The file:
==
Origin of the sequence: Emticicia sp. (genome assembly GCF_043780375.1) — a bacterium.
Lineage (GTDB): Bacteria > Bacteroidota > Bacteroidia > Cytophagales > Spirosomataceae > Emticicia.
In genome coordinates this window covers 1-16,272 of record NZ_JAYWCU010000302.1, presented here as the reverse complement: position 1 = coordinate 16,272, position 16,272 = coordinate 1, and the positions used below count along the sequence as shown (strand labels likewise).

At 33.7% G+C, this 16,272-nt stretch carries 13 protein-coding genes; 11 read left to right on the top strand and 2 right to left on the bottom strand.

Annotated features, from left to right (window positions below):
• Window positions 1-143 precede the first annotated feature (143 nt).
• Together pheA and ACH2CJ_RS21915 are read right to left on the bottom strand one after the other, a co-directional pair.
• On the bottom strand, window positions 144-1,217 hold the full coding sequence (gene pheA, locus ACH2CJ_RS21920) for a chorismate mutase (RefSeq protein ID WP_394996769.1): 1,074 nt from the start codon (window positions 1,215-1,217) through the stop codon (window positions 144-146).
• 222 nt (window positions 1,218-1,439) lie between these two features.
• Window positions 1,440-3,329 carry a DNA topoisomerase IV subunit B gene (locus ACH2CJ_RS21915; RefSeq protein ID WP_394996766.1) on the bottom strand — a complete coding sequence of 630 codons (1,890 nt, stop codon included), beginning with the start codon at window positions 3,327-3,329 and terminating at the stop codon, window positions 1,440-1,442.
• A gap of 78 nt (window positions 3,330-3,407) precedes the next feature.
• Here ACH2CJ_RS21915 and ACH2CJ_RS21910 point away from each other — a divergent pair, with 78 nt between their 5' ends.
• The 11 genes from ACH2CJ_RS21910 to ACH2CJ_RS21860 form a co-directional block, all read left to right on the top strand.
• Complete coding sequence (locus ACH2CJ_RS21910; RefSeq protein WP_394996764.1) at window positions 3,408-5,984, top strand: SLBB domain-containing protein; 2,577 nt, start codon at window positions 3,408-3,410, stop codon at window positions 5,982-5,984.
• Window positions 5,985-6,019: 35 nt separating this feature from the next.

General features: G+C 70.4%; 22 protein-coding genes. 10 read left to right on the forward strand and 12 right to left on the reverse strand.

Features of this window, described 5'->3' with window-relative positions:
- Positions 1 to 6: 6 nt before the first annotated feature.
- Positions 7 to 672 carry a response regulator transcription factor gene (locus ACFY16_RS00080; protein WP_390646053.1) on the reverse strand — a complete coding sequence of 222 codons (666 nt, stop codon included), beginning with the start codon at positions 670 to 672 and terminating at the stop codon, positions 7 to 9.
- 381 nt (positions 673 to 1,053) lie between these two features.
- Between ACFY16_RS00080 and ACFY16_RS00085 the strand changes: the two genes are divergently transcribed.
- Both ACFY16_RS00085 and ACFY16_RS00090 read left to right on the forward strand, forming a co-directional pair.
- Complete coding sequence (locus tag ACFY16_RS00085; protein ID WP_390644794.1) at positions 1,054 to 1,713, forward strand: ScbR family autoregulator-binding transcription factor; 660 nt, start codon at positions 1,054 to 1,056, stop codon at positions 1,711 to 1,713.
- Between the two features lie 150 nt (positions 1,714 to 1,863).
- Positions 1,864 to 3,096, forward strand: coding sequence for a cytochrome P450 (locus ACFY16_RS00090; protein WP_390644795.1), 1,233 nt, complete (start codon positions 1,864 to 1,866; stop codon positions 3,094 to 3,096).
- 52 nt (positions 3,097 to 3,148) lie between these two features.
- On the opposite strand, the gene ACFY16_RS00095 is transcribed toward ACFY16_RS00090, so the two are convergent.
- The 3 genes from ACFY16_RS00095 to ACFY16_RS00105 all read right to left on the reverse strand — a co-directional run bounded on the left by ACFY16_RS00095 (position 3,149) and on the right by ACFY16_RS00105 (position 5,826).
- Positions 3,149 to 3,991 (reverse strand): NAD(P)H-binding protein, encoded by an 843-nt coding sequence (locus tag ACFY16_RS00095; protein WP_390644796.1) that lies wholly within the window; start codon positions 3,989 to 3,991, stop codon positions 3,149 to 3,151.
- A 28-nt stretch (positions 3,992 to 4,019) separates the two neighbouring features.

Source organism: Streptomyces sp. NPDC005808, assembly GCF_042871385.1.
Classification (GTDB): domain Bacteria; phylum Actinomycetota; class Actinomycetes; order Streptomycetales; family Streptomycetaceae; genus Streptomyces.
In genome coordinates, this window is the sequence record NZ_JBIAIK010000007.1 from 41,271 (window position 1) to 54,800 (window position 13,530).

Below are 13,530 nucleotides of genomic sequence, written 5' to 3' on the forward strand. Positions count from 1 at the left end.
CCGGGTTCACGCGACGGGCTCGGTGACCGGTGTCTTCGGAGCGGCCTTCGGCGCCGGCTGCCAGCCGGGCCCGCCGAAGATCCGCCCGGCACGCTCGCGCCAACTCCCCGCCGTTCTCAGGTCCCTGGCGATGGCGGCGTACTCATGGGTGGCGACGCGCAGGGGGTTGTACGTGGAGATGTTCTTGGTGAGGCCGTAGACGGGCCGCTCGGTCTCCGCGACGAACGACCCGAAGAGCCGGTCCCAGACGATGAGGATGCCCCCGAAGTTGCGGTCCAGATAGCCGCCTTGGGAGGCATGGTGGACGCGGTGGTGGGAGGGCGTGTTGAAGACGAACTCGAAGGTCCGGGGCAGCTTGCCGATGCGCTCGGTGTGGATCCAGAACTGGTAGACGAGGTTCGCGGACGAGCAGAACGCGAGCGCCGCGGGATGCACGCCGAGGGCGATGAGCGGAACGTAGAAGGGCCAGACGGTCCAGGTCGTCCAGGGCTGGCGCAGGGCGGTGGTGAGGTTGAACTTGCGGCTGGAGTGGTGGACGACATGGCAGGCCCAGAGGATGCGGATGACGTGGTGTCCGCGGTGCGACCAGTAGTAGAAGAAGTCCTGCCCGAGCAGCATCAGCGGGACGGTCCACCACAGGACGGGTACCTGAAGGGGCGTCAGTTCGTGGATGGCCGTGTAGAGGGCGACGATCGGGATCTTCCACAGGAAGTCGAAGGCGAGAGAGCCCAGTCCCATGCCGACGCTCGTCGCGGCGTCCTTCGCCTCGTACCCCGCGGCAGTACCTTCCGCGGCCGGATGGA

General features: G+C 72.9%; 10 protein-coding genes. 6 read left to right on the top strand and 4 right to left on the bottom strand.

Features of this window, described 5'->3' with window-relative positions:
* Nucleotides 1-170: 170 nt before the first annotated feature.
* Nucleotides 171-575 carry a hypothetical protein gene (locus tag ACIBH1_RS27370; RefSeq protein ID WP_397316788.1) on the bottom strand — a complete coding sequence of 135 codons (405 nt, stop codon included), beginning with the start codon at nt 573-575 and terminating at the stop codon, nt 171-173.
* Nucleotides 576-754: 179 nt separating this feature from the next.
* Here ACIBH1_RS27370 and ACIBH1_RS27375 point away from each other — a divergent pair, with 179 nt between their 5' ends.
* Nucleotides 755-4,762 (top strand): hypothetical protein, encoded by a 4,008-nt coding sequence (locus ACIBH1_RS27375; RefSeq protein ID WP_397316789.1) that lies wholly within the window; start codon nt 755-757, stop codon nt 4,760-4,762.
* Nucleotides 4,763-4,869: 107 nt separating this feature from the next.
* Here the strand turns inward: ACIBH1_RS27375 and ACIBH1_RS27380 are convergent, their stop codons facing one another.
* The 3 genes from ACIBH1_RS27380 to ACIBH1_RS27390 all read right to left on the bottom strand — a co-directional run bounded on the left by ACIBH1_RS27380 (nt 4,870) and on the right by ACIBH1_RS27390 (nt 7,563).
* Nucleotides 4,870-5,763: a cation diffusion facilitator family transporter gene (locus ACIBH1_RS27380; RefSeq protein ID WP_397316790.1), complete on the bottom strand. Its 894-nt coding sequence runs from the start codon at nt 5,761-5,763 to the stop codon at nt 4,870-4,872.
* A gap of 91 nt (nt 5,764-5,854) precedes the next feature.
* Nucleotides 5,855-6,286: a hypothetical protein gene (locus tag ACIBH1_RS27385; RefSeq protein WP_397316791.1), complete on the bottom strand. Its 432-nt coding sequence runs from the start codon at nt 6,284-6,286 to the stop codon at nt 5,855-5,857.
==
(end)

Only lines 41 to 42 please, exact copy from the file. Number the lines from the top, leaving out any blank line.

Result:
* Here ACIBH1_RS27370 and ACIBH1_RS27375 point away from each other — a divergent pair, with 179 nt between their 5' ends.
* Nucleotides 755-4,762 (top strand): hypothetical protein, encoded by a 4,008-nt coding sequence (locus ACIBH1_RS27375; RefSeq protein ID WP_397316789.1) that lies wholly within the window; start codon nt 755-757, stop codon nt 4,760-4,762.